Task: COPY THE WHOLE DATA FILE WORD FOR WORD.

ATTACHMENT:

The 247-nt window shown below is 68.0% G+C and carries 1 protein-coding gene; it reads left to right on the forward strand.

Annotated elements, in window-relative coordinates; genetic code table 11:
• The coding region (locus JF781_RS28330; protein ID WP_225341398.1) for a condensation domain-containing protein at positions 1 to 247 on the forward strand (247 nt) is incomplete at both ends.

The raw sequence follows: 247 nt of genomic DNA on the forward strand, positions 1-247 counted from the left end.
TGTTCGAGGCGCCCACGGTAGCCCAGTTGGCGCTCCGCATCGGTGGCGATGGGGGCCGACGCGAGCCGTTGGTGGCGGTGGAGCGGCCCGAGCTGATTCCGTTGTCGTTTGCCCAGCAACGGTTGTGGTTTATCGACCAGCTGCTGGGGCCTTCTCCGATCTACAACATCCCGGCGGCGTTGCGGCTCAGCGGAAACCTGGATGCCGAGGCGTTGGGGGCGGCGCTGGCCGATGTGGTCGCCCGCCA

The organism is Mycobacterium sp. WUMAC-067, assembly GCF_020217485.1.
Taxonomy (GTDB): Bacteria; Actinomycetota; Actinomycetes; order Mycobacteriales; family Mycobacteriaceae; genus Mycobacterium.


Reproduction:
The 247-nt window shown below is 68.0% G+C and carries 1 protein-coding gene; it reads left to right on the forward strand.

Annotated elements, in window-relative coordinates; genetic code table 11:
• The coding region (locus JF781_RS28330; protein ID WP_225341398.1) for a condensation domain-containing protein at positions 1 to 247 on the forward strand (247 nt) is incomplete at both ends.

The raw sequence follows: 247 nt of genomic DNA on the forward strand, positions 1-247 counted from the left end.
TGTTCGAGGCGCCCACGGTAGCCCAGTTGGCGCTCCGCATCGGTGGCGATGGGGGCCGACGCGAGCCGTTGGTGGCGGTGGAGCGGCCCGAGCTGATTCCGTTGTCGTTTGCCCAGCAACGGTTGTGGTTTATCGACCAGCTGCTGGGGCCTTCTCCGATCTACAACATCCCGGCGGCGTTGCGGCTCAGCGGAAACCTGGATGCCGAGGCGTTGGGGGCGGCGCTGGCCGATGTGGTCGCCCGCCA

The organism is Mycobacterium sp. WUMAC-067, assembly GCF_020217485.1.
Taxonomy (GTDB): Bacteria; Actinomycetota; Actinomycetes; order Mycobacteriales; family Mycobacteriaceae; genus Mycobacterium.